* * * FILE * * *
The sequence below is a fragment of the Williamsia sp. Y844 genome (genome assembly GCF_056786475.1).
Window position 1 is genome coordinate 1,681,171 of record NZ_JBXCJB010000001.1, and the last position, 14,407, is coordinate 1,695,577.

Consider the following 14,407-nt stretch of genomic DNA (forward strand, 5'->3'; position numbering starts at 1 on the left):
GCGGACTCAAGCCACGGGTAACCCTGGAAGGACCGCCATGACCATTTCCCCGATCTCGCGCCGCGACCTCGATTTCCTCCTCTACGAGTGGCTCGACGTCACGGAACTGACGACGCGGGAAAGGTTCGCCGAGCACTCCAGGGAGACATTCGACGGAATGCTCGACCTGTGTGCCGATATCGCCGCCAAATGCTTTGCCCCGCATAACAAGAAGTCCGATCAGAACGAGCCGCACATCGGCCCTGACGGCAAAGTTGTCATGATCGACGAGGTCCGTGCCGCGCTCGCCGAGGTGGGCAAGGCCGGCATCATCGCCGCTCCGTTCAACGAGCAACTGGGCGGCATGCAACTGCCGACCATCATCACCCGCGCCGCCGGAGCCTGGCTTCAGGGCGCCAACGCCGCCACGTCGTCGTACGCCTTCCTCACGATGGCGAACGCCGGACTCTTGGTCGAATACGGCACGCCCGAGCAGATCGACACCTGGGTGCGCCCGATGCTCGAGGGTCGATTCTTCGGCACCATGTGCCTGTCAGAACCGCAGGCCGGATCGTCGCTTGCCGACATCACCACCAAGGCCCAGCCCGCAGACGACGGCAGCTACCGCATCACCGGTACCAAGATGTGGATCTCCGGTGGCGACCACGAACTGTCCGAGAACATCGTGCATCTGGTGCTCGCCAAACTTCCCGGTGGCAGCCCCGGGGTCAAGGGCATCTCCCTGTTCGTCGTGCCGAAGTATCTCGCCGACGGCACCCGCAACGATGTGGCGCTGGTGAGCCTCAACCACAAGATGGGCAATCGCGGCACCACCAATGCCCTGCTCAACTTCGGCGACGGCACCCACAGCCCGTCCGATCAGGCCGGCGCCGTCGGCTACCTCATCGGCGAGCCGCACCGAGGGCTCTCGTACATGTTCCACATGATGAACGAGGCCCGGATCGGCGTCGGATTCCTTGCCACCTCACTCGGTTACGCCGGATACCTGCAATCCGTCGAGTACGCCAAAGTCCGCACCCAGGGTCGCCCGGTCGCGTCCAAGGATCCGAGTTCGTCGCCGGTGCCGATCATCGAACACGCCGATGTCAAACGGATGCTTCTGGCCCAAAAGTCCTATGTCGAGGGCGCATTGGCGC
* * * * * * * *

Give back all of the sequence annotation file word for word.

The sequence below is a fragment of the Williamsia sp. Y844 genome (genome assembly GCF_056786475.1).
Window position 1 is genome coordinate 1,681,171 of record NZ_JBXCJB010000001.1, and the last position, 14,407, is coordinate 1,695,577.

Consider the following 14,407-nt stretch of genomic DNA (forward strand, 5'->3'; position numbering starts at 1 on the left):
GCGGACTCAAGCCACGGGTAACCCTGGAAGGACCGCCATGACCATTTCCCCGATCTCGCGCCGCGACCTCGATTTCCTCCTCTACGAGTGGCTCGACGTCACGGAACTGACGACGCGGGAAAGGTTCGCCGAGCACTCCAGGGAGACATTCGACGGAATGCTCGACCTGTGTGCCGATATCGCCGCCAAATGCTTTGCCCCGCATAACAAGAAGTCCGATCAGAACGAGCCGCACATCGGCCCTGACGGCAAAGTTGTCATGATCGACGAGGTCCGTGCCGCGCTCGCCGAGGTGGGCAAGGCCGGCATCATCGCCGCTCCGTTCAACGAGCAACTGGGCGGCATGCAACTGCCGACCATCATCACCCGCGCCGCCGGAGCCTGGCTTCAGGGCGCCAACGCCGCCACGTCGTCGTACGCCTTCCTCACGATGGCGAACGCCGGACTCTTGGTCGAATACGGCACGCCCGAGCAGATCGACACCTGGGTGCGCCCGATGCTCGAGGGTCGATTCTTCGGCACCATGTGCCTGTCAGAACCGCAGGCCGGATCGTCGCTTGCCGACATCACCACCAAGGCCCAGCCCGCAGACGACGGCAGCTACCGCATCACCGGTACCAAGATGTGGATCTCCGGTGGCGACCACGAACTGTCCGAGAACATCGTGCATCTGGTGCTCGCCAAACTTCCCGGTGGCAGCCCCGGGGTCAAGGGCATCTCCCTGTTCGTCGTGCCGAAGTATCTCGCCGACGGCACCCGCAACGATGTGGCGCTGGTGAGCCTCAACCACAAGATGGGCAATCGCGGCACCACCAATGCCCTGCTCAACTTCGGCGACGGCACCCACAGCCCGTCCGATCAGGCCGGCGCCGTCGGCTACCTCATCGGCGAGCCGCACCGAGGGCTCTCGTACATGTTCCACATGATGAACGAGGCCCGGATCGGCGTCGGATTCCTTGCCACCTCACTCGGTTACGCCGGATACCTGCAATCCGTCGAGTACGCCAAAGTCCGCACCCAGGGTCGCCCGGTCGCGTCCAAGGATCCGAGTTCGTCGCCGGTGCCGATCATCGAACACGCCGATGTCAAACGGATGCTTCTGGCCCAAAAGTCCTATGTCGAGGGCGCATTGGCGC